Since that time, North Korea has continued to make quantitative and qualitative advances in its ballistic missile program. For example, in 2012 North Korea placed a satellite in orbit with its Taepo-Dong space launch vehicle, which could be used as a ballistic missile. Furthermore, at a parade in Pyongyang in 2012, the regime unveiled what appeared to be a mobile ICBM (KN-08) with a range purportedly capable of reaching the United States. In addition to this ICBM, North Korea also has an intermediate-range ballistic missile (IRBM), which has not been flight-tested, but that is potentially capable of holding Guam and the Aleutian Islands at risk.
As part of a series of provocations last year, North Korea conducted multiple short- and medium-range ballistic missile launches and threatened to conduct additional longer-range launches. Today, North Korea fields hundreds of Scud and No Dong missiles that can reach all of the Korean Peninsula and threaten U.S. forces deployed in the region.
Running in parallel with an ever evolving ballistic missile program, North Korea’s nuclear weapons program remains a priority for the ruling regime. The United States and its Five Party partners – the Republic of Korea, Japan, China, and Russia – remain committed to North Korea’s complete, verifiable and irreversible denuclearization. We remain open to dialogue with the DPRK, with the aim of returning to credible and authentic negotiations on the denuclearization of the Korean Peninsula, but North Korea has thus far been defiant. One of North Korea’s more inflammatory actions was its third nuclear test conducted February 2013, timed with the birthday of the late Kim Jong-il.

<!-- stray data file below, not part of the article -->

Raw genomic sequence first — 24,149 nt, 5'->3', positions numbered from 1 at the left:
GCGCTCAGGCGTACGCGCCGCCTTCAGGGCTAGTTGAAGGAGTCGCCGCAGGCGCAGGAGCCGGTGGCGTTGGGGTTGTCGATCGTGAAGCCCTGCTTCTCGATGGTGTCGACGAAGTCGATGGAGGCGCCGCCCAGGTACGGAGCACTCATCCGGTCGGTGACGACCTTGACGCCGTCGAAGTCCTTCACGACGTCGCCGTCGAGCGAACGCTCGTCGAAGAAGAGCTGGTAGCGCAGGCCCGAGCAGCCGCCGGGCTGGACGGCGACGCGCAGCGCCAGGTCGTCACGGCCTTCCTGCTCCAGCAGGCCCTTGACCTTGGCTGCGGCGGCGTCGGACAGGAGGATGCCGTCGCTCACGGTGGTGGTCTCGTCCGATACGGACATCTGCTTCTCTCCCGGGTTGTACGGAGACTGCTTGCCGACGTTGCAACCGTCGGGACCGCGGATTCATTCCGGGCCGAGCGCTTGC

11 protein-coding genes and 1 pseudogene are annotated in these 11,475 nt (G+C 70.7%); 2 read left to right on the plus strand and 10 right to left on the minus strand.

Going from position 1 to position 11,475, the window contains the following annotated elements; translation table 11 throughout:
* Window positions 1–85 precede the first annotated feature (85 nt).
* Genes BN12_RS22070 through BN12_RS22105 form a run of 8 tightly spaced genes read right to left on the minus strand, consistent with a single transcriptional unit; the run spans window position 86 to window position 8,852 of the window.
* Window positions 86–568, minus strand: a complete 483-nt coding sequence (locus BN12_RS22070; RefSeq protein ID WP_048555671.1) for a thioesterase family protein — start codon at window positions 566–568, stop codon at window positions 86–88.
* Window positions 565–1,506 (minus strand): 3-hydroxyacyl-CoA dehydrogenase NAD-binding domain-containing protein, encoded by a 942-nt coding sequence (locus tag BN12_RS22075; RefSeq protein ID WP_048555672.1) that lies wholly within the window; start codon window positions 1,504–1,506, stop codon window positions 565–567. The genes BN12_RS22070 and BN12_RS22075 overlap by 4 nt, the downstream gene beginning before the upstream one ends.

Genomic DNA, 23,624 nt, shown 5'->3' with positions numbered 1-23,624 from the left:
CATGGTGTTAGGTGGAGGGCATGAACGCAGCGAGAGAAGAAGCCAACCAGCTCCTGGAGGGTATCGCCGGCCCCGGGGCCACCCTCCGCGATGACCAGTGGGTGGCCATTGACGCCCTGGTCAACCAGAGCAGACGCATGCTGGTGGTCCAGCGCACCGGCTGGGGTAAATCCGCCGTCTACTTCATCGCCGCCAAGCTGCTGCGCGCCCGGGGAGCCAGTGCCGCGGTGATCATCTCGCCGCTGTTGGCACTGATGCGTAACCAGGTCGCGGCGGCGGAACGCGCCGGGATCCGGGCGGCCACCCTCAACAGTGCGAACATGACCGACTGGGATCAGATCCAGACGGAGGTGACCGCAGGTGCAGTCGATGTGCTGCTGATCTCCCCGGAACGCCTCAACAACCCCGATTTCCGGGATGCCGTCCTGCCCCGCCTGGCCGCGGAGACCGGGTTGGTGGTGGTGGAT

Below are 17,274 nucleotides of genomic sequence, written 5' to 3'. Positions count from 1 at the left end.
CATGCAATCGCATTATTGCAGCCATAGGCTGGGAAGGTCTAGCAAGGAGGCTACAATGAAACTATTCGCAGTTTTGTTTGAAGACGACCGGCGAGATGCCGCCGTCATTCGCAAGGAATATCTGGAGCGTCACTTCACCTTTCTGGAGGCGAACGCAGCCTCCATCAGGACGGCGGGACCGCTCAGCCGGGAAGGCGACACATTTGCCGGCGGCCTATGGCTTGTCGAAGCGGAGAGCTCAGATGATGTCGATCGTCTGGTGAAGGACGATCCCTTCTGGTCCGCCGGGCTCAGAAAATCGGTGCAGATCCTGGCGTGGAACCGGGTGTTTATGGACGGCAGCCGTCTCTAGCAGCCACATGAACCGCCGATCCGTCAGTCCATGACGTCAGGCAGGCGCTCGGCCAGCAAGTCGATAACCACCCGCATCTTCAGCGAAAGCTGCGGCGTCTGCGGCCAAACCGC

North Korea’s Ballistic Missile and WMD Programs
So why is North Korea so keen on continuing its current course of behaviore even in the face of enormous international costs?
By developing ballistic missile and weapons of mass destruction capabilities, North Korea intends to intimidate its neighbors and prevent the United States from meeting its regional security commitments. The DPRK does this despite receiving a number of security assurances over the years, and being the outlier in a region otherwise marked by peace and prosperity.
One of the most glaring miscalculations of the North Korean regime is believing that its military capabilities will garner it respect in the international community. As North Korea spends staggering amounts of its GDP on military hardware to threaten its neighbors, it finds itself increasingly isolated and with its citizens deprived of basic needs.
Through North Korea’s provocative missile and nuclear tests and through its official public statements, it has made clear its intentions to threaten the United States with long-range nuclear-armed ballistic missiles. As the North Korean ballistic missile threat to U.S. and allied interests grows, so too must our response.
The BMD Response to the Threat from North Korea
The U.S. approach to defending against the possible ballistic missile threats from North Korea is two pronged. First, the United States is improving its capability to protect the U.S. homeland from an intercontinental ballistic missile launched from North Korea. Second, the United States works with regional allies to defend their territories from North Korean aggression, and in the case of our alliances with Seoul and Tokyo, to develop alliance solutions to these threats. Simply put, as long as North Korea continues to develop and deploy ballistic missiles, the United States will work with our allies and partners to defend against this threat. This is a measured, limited, and prudent response.